Monday, 28 July 2014

Do sheep sweat a lot in summer?

One of my aunts lives by the sea. Because it is such a hot summer this year, we went and visited her last weekend. My mom said, she needed some time away after all the house refurbishment she had to do with my dad over the past few months.

My aunt loves sheep and she keeps a few of them in her back garden. (She lives on a small farm, so her back garden is a little bigger than ours). The sheep seemed pretty hot, so I asked her if she knew if they were sweating a lot in summer. She didn't know, so I went online and did a little research...

I think sheep are pretty cool. They're always hungry, their poo is not as smelly as cow dung or dog poo; and when they baa, they sound a lot like the horn of my dad's old camper van. But there are a few more reasons why I think sheep are so great.

Our Geography teacher told us that there are three times more sheep in Wales than people. Wales has about 3 million inhabitants, so that would mean there are more than 9 million sheep in Wales. (There are only a few more sheep than people in Scotland, in case you're interested - check out the Scottish Government's site on sheep to find out more). Most sheep live in China (144 million). When they're together, they are called a 'flock'. They can produce lactose free cheese (which is very good news for people like my dad - if you want to know why, you should check out my post on lactose intolerant people). The first mammal scientists could clone was also a sheep. It was called Dolly and lived a very happy life (or so they say) in Edinburgh until it died in 2003 (you can find out more about Dolly on this site called Animal Research).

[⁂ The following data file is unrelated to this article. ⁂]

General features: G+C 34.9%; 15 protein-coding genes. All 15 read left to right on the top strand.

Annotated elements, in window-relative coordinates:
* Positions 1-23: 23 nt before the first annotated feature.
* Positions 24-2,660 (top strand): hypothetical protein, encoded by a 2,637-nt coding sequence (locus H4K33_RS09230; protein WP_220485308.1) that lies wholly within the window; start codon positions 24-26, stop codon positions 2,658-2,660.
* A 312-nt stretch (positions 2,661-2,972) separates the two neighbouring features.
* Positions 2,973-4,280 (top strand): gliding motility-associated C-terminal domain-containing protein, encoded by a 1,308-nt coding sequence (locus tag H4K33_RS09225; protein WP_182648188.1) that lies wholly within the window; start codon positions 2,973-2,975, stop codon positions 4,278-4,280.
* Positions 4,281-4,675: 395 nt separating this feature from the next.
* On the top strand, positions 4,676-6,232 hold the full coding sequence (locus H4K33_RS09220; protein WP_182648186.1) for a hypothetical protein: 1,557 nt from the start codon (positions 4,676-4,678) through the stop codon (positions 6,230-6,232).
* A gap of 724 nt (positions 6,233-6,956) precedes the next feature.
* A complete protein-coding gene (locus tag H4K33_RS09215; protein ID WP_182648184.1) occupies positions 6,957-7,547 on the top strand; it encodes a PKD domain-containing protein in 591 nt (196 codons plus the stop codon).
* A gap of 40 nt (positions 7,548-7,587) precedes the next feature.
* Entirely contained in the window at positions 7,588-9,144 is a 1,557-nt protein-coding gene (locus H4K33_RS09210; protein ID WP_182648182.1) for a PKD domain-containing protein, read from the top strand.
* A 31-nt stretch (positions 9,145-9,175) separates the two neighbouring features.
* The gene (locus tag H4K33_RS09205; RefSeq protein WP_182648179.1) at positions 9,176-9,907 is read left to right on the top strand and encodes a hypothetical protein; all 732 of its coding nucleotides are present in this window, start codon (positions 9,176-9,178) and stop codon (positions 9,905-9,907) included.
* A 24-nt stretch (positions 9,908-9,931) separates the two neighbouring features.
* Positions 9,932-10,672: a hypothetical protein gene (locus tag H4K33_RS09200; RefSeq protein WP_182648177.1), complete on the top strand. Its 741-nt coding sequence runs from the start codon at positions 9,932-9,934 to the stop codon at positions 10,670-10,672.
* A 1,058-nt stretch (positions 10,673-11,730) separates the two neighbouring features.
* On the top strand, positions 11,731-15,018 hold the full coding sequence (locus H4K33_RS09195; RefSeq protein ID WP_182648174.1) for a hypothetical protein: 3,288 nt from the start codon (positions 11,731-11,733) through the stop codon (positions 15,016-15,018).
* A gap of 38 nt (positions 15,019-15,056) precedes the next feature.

But the coolest fact about sheep is that they're so white and fluffy and that their wool can be used for all kinds of fascinating things. If you're a vegan, you won't be interested in this. But sheep can produce sheep wool insulation for your house and their wool can keep you very warm in winter. The sheep hair that goes into the wool grows in waves which are called 'crimp'.

I also found out that sheep don't get wet because of Lanolin. Lanolin is sometimes called 'wool grease' and it is what keeps sheep dry in Winter. The grease can be extracted from shorn wool and used for waterproofing. (You can find out more about Lanolin by checking out the Wikipedia article. And you can click here for some more cool facts on sheep and on wool production in the UK).

Anyway. It turns out that sheep actually do sweat a lot because they have sweat glands. Apparently, they also become very smelly if they do. Sheep get shorn just before summer or before they have to 'go into housing' in winter. Their wool keeps them so warm inside or during the hot months of summer that it would be way too hot for them otherwise. The best thing to do when they start sweating is to shear them then. And since they're letting us have all their wool and grease, I think we should all be very friendly towards them and appreciate them a bit more when we see them.

The picture of the sheep by the sea was taken by Sam_CH and can be found on The derelict house came from the Guardian's website. The sheep with the camera is from a website called